As I've indicated before, I'm cutting back on the number of books I will review but I still want to be able to alert you to the publication of what may be books you'd enjoy reading. So I will list a few more here today:
* A Heart on Fire: Catholic Witness and the Next America, by Archbishop Charles Chaput. This is a 19-page, 99-cent e-book due out Tuesday from Image Catholic Books, a division of Random House. Here's what the Philadelphia Inquirer had to say about it. (Chaput is the Catholic archbishop in Philly.)
* Stolen Innocence, by Elissa Wall, with Lisa Pulitzer. The subtitle is "My Story of Growing Up in a Polygamous Sect, Becoming a Teenage Bride, and Breaking Free of Warren Jeffs." Recently I wrote here about a book with a similar theme but from an Amish perspective. And in 2009 I wrote here about another young woman who escaped from the FLDS -- the Fundamentalist Church of Jesus Christ of Latter-day Saints, a renegade Mormon offshoot. This is an account in that same genre.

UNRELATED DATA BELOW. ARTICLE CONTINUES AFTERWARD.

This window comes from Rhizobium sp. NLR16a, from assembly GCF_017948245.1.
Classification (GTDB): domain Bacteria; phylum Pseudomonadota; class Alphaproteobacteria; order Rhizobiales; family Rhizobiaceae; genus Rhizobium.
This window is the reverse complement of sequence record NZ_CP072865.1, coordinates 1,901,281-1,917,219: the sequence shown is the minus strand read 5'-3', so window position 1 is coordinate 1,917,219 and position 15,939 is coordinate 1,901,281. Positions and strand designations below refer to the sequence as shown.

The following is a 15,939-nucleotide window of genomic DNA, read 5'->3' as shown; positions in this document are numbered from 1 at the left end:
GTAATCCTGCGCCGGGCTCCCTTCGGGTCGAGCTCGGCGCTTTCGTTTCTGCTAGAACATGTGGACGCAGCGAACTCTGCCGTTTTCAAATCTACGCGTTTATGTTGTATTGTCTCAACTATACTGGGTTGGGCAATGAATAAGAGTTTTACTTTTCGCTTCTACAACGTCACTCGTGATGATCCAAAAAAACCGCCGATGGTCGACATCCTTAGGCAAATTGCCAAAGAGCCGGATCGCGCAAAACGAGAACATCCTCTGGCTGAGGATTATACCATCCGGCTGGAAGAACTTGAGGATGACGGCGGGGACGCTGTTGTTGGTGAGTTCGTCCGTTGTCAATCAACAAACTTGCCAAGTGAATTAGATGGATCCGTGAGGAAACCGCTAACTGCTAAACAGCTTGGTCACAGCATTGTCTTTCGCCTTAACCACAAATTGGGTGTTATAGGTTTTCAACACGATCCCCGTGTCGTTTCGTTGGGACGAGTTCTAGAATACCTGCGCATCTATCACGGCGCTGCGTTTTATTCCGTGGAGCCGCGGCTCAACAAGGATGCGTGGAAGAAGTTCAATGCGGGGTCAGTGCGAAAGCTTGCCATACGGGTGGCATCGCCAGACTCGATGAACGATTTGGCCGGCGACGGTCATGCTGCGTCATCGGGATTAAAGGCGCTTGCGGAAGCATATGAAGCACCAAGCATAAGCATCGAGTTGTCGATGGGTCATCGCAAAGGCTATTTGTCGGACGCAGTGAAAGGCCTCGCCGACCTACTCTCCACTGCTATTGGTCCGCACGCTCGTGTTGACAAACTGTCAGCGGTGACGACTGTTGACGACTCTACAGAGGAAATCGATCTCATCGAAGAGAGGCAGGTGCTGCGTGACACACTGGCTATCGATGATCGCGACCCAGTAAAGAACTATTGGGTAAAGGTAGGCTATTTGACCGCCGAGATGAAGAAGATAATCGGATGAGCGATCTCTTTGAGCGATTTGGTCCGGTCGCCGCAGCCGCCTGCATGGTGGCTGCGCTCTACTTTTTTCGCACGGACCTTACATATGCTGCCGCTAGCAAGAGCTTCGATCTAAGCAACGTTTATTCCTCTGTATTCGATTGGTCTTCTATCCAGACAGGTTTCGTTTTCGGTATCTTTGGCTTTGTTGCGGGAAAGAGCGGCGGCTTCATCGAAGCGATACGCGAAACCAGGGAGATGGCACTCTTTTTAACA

* Spiritual Rhythms in Community: Being Together in the Presence of God, by Keith Meyer. The author is a pastor and seminary adjunct professor who operates Becoming the Change Ministries.
* The Misleading Mind: How We Create Our Own Problems and How Buddhist Psychology Can Help Us Solve Them, by Karuna Cayton. The author, a student of Tibetan Buddhism who lived in Nepal for 12 years, is a psychotherapist and business psychologist.
* Missing: The Secrets of Crittenden County, by Shelley Shepard Gray. I usually don't review novels, but this murder story is set in a small Amish community and I thought it might interest some of you. It's the first of a projected trilogy. This one's also available for your Kindle.
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P.S.: I mentioned here on the blog recently that I'd done an Internet radio interview with Everyday KC about faith in our community. It aired Sunday morning for the first time but you can listen to it by clicking here and then clicking on the "KC's Faith Community" show. The first 10 minutes or so will be the hosts, Duane Daugherty and Rachel Ellyn, talking about various other things. Then there's a brief break and then our conversation.